Principles for safe remote prescribing and consultations

If you grew up outside the era of the smartphone, it can sometimes be surprising just how many routine parts of daily life can be managed online – without the need to be present in person. Healthcare is just one of those. Whilst entirely machine-led consultations with patients may be a long way off, some advances in technology have the potential to transform the way healthcare is delivered. Demand for online healthcare advice and prescription, alongside advances in technology that make it possible, has created a burgeoning market and some patients now have the option to access their healthcare professional without having to leave the comfort of their own home.

Whilst such remote consultation and prescribing is not yet commonplace within the optical sector, it is happening in some instances and it’s therefore useful to remind registrants that – despite the fact that an online environment looks very different from ‘traditional’ optical practice – there are some things that remain the same.

How am I held to account when working in an online environment?

Above all else, it’s vital to remember that the Standards of Practice, Standards for Optical Businesses and Standards for Optical Students still apply, regardless of whether you work in a high-street premises or an online environment. Your responsibilities to patients are the same as always.

To provide more information on expectations, however, we co-authored and agreed to a set of shared principles for remote prescribing and consultations alongside other regulators and healthcare organisations. Many medicines are prescribed safely online, but in some instances patients have been prescribed medicine that is not safe for them, or in quantities that are not safe and so a joint initiative was set up between regulators to try and prevent this from happening.  The publication of the principles in November 2019 was a product of this joint initiative.

The shared principles are underpinned by our (and other regulators’) standards, so they don’t replace them and don’t impose any new requirements, but provide more information as to how you might meet the Standards of Practice, Standards for Optical Businesses and Standards for Optical Students when undertaking remote consultations and prescribing.

I don’t work online, but I do work with lots of new technology – what are your top tips for me?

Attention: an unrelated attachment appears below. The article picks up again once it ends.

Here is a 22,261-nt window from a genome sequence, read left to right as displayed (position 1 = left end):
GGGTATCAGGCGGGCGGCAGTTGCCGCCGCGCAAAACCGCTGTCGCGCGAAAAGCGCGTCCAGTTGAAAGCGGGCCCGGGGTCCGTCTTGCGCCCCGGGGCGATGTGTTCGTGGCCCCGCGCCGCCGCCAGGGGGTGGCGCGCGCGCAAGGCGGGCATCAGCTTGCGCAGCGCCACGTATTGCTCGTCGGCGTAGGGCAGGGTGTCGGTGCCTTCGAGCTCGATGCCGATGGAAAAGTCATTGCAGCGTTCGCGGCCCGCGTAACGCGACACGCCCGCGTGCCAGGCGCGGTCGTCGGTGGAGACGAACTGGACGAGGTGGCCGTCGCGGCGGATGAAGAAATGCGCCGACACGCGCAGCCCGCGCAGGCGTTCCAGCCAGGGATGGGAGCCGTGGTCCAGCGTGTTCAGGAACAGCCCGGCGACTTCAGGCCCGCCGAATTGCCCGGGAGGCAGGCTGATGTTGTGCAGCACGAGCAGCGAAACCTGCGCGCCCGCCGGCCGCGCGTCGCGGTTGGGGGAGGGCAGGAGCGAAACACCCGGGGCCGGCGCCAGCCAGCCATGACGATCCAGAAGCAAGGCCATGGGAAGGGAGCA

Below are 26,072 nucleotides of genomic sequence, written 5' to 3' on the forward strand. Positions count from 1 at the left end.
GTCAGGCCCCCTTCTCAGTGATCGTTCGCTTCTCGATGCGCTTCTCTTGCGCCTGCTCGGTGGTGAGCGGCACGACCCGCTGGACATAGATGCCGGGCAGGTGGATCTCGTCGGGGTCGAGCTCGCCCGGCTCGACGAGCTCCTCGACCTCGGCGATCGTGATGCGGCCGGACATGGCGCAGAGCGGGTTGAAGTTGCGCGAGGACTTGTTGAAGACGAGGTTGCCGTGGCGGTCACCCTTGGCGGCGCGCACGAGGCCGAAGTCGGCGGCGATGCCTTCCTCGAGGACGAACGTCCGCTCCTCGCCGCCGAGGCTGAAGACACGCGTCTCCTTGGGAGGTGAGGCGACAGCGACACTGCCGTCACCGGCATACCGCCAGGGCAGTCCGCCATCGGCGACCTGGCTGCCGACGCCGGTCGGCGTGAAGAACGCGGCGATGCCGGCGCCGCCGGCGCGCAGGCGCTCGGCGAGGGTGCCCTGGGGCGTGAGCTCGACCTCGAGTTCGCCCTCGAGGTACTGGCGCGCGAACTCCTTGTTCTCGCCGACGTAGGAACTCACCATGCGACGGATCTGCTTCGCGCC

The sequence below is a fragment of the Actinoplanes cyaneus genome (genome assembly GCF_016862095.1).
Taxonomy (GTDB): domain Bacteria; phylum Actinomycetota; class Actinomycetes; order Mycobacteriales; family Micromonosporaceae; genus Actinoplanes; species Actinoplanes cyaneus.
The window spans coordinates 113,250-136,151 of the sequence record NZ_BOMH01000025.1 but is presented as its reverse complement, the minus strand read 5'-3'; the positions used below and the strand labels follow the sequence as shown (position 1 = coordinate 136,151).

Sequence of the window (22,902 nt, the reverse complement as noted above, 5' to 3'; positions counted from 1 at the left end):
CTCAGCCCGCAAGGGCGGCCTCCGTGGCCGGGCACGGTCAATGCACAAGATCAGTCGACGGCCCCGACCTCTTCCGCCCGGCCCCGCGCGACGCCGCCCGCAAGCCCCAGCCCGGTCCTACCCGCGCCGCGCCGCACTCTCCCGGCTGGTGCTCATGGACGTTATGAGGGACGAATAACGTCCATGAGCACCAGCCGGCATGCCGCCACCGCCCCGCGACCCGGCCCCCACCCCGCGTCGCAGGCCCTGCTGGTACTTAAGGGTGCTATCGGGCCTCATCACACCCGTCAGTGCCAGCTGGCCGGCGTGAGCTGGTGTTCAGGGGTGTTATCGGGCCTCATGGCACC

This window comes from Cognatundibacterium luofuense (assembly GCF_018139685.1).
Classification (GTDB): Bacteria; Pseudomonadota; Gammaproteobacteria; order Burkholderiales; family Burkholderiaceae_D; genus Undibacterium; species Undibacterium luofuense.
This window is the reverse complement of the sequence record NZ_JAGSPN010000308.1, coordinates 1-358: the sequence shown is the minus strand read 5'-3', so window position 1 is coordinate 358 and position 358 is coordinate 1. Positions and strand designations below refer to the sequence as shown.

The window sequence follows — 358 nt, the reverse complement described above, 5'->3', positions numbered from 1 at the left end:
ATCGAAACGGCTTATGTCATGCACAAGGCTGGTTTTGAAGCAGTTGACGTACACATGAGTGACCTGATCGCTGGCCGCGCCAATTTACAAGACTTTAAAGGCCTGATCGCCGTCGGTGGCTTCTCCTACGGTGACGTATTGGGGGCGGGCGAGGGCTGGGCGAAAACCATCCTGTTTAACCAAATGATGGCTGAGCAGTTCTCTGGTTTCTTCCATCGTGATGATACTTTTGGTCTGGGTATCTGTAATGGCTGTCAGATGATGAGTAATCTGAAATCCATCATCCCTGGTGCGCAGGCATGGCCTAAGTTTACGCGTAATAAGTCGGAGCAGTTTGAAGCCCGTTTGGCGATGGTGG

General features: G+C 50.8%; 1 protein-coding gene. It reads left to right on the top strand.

As well as making sure you’re familiar with what the Standards of Practice require of you (and what the Standards for Optical Businesses say), one top tip is to remember to communicate with your patients – particularly if you’re going to be using new technology that you’re familiar with, but they may not be. Taking time to explain to them what it is and what it does not only helps you be more confident that they can give informed consent to its use, but also helps the patient to feel more comfortable. This can be applied to registrants working in an online environment too – because there’ll be limitations to the care you can provide online (as opposed to in-person) it’s really important that patients understand that and aren’t expecting you to do more than you safely can.

I’m not yet working online, but I have an optical business idea which would involve providing online services – can I register the business with the General Optical Council (GOC)?

Potentially, provided that the business meets our other criteria for registration – we do not differentiate between businesses that see patients in physical premises and those that provide online services. First and foremost, get some independent legal advice to make sure what you want to do is permitted under the law, and then remember that any GOC registrants you employ will need to adhere to the Standards of Practice. You’ll also need to adhere to the Standards for Optical Businesses, which apply to all of your business and staff, whether or not they are GOC registrants.


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